“The business that Nicole has I think started with these t-shirts,” Aksari said. “I remember she posted these selfies on Twitter of this really cute outfit. It was the bright orange neon t-shirt and said this word in French. Everyone was like where did you get that shirt and she said that she made it. Someone asked her to make a specific shirt, and so she started making t-shirt designs.

From t-shirts, Poon has evolved her art business to include different products made by her. Now, customers can talk to her through her social media and purchase her work.

“From the t-shirts, she probably manifested the confidence to sell her original work instead of printed designs,” Aksari said. “Now she started making fruit and vegetable themed t-shirts.”

Last year, Poon was involved in Girls’ Generation that was held in Deep Ellum. This is an art show where young female artists can display and sell their work.

“Girls’ Generation was really cool,” Aksari said. “They rented out a room and decorated it and had tables for each artist. In front of them and behind them they would have art to show and they would sell some things. I think I spent like hundred dollars that day. I love supporting small artists.”

Along with sending a different message than most artists, Poon expresses her art in quirky, bold ways.

“The prints I have are six portraits of girls and they are really colorful,” Chintapalli said. “The way she draws the facial features are not hyper-realistic, but they all have the facial expressions that show powerful people.”

Poon’s art emphasizes social justice awareness, but it also reflect her own creativity and originality.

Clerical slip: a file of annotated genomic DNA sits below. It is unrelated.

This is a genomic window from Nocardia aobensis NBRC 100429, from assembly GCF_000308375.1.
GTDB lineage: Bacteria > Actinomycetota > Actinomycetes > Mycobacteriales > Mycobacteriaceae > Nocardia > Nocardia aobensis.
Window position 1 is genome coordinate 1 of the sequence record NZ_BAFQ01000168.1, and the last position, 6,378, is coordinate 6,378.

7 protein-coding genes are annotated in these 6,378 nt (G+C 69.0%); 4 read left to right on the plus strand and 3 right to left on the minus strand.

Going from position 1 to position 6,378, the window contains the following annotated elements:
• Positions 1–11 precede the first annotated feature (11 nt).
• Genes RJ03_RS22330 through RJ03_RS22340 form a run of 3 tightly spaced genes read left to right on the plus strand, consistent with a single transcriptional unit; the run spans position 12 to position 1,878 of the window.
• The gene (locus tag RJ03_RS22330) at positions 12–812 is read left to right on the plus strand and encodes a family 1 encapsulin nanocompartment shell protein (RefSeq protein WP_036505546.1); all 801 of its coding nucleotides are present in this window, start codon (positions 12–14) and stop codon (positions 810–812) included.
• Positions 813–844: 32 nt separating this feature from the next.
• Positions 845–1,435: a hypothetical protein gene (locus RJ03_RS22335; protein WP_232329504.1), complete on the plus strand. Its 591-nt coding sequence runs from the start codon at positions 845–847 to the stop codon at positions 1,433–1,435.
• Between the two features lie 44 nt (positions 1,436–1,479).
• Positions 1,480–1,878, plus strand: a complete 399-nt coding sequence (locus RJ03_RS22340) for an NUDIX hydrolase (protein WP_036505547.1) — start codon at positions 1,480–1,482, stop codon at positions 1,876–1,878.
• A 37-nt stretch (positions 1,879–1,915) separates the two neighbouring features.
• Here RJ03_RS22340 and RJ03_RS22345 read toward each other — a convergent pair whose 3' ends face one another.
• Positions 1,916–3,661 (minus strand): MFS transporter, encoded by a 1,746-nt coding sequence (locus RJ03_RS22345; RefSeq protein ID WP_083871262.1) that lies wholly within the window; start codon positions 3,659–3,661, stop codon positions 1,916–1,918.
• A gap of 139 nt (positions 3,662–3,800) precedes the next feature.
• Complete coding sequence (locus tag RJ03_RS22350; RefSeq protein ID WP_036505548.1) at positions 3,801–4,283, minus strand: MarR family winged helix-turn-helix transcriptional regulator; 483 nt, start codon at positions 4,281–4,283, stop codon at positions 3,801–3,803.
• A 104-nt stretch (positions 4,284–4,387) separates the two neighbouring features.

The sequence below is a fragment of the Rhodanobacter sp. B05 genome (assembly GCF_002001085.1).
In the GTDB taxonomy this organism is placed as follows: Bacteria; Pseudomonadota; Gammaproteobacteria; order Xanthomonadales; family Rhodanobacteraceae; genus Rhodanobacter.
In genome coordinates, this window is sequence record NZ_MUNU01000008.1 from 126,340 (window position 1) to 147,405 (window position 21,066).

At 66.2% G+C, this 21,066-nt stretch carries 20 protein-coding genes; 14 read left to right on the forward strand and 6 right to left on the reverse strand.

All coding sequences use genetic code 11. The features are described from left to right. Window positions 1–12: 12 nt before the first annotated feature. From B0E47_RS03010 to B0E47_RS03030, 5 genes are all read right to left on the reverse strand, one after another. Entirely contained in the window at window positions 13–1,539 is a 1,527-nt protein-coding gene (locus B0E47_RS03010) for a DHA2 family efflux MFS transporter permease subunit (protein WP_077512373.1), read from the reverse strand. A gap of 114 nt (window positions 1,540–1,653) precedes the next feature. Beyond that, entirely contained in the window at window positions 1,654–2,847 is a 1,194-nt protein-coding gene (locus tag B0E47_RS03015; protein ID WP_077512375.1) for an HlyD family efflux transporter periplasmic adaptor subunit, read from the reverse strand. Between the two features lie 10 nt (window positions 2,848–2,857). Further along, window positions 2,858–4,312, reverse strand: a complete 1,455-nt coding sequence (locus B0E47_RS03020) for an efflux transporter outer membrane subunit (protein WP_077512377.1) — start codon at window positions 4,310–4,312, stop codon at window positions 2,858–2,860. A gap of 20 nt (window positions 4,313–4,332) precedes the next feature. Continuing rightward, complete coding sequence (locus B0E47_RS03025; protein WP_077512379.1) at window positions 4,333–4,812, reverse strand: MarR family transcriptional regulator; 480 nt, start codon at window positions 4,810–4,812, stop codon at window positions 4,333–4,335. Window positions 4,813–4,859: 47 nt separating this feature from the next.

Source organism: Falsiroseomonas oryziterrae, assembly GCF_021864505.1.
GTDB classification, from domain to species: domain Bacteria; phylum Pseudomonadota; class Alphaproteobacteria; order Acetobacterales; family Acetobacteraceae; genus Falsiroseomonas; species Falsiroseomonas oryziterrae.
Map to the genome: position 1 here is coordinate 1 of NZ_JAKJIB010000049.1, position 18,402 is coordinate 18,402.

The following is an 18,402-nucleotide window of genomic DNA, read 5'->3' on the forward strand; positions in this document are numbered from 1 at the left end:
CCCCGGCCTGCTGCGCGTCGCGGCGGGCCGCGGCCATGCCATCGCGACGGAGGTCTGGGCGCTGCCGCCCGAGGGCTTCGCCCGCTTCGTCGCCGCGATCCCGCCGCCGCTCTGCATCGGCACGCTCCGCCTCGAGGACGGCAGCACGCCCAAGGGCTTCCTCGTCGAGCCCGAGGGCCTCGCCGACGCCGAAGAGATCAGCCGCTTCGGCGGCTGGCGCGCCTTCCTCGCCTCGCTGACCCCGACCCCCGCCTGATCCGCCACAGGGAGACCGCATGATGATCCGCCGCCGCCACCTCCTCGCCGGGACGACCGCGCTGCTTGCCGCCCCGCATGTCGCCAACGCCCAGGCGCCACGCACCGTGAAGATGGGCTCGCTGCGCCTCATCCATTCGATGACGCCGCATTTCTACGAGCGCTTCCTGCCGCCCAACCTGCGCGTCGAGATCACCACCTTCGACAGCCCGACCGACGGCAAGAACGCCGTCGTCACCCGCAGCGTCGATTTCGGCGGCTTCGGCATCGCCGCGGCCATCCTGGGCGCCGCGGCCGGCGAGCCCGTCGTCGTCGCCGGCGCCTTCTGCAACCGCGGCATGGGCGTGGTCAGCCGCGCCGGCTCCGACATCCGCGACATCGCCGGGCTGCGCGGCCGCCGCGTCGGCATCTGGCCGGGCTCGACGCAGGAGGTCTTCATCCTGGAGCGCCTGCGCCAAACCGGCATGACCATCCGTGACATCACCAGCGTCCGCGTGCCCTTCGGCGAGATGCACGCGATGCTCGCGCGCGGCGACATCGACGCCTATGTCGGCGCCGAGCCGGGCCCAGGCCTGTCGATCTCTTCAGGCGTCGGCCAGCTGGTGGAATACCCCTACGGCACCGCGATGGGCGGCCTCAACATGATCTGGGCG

“In her photography, she did this makeup and it was not just daily makeup. It was like blue eyeliner coming all the way up to your temples,” Chintapalli said. “She was coming up with all of it on the spot and I was really impressed to watch her work. I do not think a lot of people are creative and have the ability to come up with ideas on the fly.”

Art is not only a passion that Poon enjoys, but is a career path she is wanting to go into.

“I was initially was going to apply to six colleges, but I ended up only applying to three,” Poon said. “I only applied to three because the school of Visual Arts in Manhattan had already accepted me and given me 80K in scholarship. I was so excited when I got accepted.”

While art has played a role in Poon’s entire life, her decision of art being her future began only last year.

“I have done art my entire life, but I got really into it only last year and started thinking of it as a career option,” Poon said. “I started doing art experiments and creating work and last year I said this is what I want to do my whole life.”

Taking the art program in this school pushed Poon to realize that art was something she wanted to do in her future.

“The art program here is completely amazing and underrated,” Poon said. “Taking art in Plano West pushed me in the direction of considering art as a career. Art at West has definitely boosted my creativity and the teachers really push you to your limit.”

However, the decision to pursue art was not an easy one for Poon. At times, she felt skepticism for pursuing visual art.

“It was kind of hard art to break out of my thinking of prejudice toward art only because the people around me were like do practical things,” Poon said. “It was very difficult for me to decide to pursue this and even now I am scared.”

In moments of uncertainty, Poon remembers the love she feels for art and sticks to her life motto.
“My ideas is that I want to go and pursue what I love,” Poon said. “Whatever happens, happens. It is important to live in the moment and not worry about the future because right now is the most important.”

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Nicole Poon: Aspiring Student Artist on the Rise